The QNI's main sources of funding are from grant-making organisations, donations and investment income. The QNI is not part of the NHS, and receives no regular Government funding. The QNI's most important financial contributor on an annual basis is the National Garden Scheme,[28] which was created by the QNI and which has supported the charity since 1927.

See also[edit]


  1. ^ "www.qidn.ie".
  2. ^ a b Pamela Horn (3 September 2014). Ladies of the Manor: How wives & daughters really lived in country house society over a century ago. Amberley Publishing Limited. pp. 130–. ISBN 978-1-4456-1989-7.
  3. ^ (2004-09-23). Malleson [née Whitehead], Elizabeth (1828–1916), educationist and promoter of rural district nursing. Oxford Dictionary of National Biography. Retrieved 15 Jan. 2018, see link
  4. ^ Gordon, Peter; Doughan, David (2001). Dictionary of British Women's Organisations, 1825-1960. p. 121.
  5. ^ Hannam, J. (2004-09-23). Paget, Dame (Mary) Rosalind (1855–1948), nurse and midwife. Oxford Dictionary of National Biography. Retrieved 15 Jan. 2018, see link
  6. ^ "Royal Patrons of the QNI". QNI Heritage. Retrieved 10 May 2024.
  7. ^ a b c d Rogers, Sarah (2022). 'A Maker of Matrons'? A study of Eva Lückes's influence on a generation of nurse leaders:1880–1919' (Unpublished PhD thesis, University of Huddersfield, April 2022)
  8. ^ Bourdillon, Josephine, Roll of Queen’s Nurses, 1891–1931; Roll No.1760; Vol.8 (1901–1902), 196; Queen's Nursing Institute Registers; Wellcome Library, London [Available at: www.ancestry.co.uk, accessed on 14 April 2018]
  9. ^ Sarah Butler, British Army Nurses’ Service Records 1914–1918; WO399/1205; The National Archives, Kew.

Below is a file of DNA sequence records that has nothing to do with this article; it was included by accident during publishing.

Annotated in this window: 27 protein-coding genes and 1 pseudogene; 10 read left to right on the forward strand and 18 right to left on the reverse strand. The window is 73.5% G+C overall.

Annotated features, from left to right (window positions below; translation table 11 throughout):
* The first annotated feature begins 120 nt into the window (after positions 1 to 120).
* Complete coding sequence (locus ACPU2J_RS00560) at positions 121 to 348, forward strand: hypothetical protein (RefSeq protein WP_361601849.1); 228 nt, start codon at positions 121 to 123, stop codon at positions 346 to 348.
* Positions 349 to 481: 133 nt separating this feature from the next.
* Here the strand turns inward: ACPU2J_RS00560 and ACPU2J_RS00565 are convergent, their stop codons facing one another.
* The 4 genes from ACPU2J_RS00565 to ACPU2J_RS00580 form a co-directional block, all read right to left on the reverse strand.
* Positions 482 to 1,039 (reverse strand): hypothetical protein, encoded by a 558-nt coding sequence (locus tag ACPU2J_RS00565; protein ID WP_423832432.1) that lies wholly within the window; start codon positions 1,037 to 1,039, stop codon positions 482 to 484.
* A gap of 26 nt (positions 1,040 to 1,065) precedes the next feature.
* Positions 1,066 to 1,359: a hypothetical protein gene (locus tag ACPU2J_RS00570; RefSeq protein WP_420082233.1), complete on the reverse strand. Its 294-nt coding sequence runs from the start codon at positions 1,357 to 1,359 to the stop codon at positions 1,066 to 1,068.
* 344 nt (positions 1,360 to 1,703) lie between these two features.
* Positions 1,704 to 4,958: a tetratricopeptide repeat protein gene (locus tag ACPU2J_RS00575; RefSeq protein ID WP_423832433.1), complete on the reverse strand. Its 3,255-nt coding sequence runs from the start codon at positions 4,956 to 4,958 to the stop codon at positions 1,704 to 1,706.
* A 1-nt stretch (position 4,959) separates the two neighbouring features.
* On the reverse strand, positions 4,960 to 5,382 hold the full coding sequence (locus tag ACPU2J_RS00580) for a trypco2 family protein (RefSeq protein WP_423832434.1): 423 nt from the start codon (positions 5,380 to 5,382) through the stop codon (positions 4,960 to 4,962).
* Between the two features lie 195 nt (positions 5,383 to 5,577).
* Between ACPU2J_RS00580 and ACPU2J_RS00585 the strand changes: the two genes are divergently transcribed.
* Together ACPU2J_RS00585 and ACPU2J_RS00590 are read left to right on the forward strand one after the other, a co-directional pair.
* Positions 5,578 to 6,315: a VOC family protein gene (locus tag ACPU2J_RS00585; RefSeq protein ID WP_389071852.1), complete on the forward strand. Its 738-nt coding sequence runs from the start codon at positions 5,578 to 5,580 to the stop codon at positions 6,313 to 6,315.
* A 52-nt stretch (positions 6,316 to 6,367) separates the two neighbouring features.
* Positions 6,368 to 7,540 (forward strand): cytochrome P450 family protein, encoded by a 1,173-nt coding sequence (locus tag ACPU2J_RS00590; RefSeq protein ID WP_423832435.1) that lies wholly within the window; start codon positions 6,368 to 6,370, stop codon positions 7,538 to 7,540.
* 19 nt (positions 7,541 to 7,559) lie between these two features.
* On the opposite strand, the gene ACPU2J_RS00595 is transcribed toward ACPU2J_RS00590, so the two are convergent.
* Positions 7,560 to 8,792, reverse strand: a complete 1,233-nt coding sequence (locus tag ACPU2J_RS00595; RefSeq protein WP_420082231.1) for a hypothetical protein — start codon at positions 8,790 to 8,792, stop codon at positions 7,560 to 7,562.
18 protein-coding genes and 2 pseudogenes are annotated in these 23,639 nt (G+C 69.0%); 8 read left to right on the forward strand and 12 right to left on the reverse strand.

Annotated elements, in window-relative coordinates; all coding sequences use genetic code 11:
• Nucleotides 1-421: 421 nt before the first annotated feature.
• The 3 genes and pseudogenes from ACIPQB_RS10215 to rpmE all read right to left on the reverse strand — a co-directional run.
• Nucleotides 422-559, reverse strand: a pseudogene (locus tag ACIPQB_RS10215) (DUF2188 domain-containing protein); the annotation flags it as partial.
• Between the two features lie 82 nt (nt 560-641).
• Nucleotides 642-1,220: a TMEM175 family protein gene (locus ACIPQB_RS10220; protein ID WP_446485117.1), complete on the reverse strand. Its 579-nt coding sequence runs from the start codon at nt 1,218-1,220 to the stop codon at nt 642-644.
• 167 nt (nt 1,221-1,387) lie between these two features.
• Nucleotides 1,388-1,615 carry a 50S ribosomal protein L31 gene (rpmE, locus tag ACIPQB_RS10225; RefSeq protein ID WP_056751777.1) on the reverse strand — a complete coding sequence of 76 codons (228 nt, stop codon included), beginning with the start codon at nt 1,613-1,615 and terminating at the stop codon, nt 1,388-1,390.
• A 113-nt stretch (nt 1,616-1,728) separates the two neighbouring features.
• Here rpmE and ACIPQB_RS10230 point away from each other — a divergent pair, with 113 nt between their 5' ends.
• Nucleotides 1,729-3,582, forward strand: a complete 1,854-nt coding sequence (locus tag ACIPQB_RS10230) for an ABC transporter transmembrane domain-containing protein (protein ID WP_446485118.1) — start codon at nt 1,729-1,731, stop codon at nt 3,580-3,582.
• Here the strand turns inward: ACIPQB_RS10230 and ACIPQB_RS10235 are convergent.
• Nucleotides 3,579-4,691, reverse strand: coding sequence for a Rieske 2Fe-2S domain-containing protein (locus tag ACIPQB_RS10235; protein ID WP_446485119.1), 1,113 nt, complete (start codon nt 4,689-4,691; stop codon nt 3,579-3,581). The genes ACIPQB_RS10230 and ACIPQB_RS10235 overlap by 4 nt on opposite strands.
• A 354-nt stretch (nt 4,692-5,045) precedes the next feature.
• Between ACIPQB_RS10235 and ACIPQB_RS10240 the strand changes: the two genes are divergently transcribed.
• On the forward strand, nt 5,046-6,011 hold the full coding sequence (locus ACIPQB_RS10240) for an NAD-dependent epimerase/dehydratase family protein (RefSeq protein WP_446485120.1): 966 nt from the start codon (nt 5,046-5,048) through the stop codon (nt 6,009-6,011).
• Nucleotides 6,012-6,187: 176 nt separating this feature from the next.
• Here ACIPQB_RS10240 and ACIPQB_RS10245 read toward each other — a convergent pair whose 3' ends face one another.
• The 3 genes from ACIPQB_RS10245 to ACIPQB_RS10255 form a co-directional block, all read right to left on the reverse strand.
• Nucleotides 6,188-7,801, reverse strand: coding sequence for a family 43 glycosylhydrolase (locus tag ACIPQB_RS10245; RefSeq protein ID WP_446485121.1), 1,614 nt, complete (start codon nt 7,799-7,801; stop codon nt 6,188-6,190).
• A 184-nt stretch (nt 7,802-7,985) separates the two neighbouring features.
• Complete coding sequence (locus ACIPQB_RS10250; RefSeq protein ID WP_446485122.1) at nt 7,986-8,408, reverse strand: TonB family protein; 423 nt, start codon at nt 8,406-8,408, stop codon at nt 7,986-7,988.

10. ^ Sarah Edith Butler, The Last Will and Testament, 14 April 1916; Probate Search Service [Available at: https://probatesearch.service.gov.uk
  11. ^ a b Farrant, Norah, Roll of Queen’s Nurses, 1891–1931; Roll No.3919, Vol.17 (1910–1911), 119; Queen's Nursing Institute Registers; Wellcome Library, London [Available at: www.ancestry.co.uk, accessed on 26 August 2018]
  12. ^ Matron’s Annual Letter to Nurses, No.20, Matron's Annual Letter to Nurses, 1894–1916; RLHLH/N/7/2, No.20, April 1913, 43; Barts Health NHS Trust Archives and Museums, London.
  13. ^ "Appointments". The British Journal of Nursing. 54: 173. 27 February 1915 – via via Women's Studies Archive Royal College of Nursing Historic Nursing Journals.
  14. ^ Stanford, Agnes May, Roll of Queen’s Nurses, 1891–1931; Roll No.4779, Vol.20 (1913–1914), 229; Queen's Nursing Institute Registers; Wellcome Library, London [Available at: www.ancestry.co.uk, accessed on 18 June 2018]
  15. ^ Tilbury, Alice M.M., Roll of Queen’s Nurses, 1891–1931; Roll No.840, Vol.5 (1897–1898), 24; Queen's Nursing Institute Registers; Wellcome Library, London [Available at: www.ancestry.co.uk, accessed on 26 August 2018]
  16. ^ ”Parliamentary Health Committee, Fifth Report: Commissioning: further issues”. April 5, 2011. https://publications.parliament.uk/pa/cm201011/cmselect/cmhealth/796/796vw36.htm
  17. ^ The Queen's Nursing Institute - Queen's Nurses in the community
  18. ^ "Standards of Education and Practice for Community Nursing". The Queen's Nursing Institute. Retrieved 20 January 2024.
  19. ^ "Archived copy" (PDF). Archived from the original (PDF) on 25 August 2011. Retrieved 8 September 2011.{{cite web}}: CS1 maint: archived copy as title (link)
  20. ^ “QNI Homeless Health Initiative’s Improving healthcare for homeless people: A Learning Resource” pp. 2-3.
  21. ^ “QNI Homeless Health Initiative’s Improving healthcare for homeless people: A Learning Resource” pp. 3. http://www.qni.org.uk/docs/Section%20A.pdf Archived 2012-04-02 at the Wayback Machine
  22. ^ "QNI Launches New Heritage website".
  23. ^ ”2020 Vision: Focusing on the future of district nursing. 2009. pp.3
  24. ^ ”2020 Vision: Focusing on the future of district nursing. 2009. pp.7
  25. ^ "District nurse numbers plummet leaving services under-resourced and unsafe". NursingNotes. 21 May 2019. Retrieved 16 June 2019.
  26. ^ "William Rathbone X Award for Executive Nurse Leadership".
  27. ^ 5. “QNI Launches New Look”. 1 February 2011: http://www.qni.org.uk/news/23
  28. ^ "NGS - Beneficiaries". Archived from the original on 27 September 2011. Retrieved 8 September 2011.

External links[edit]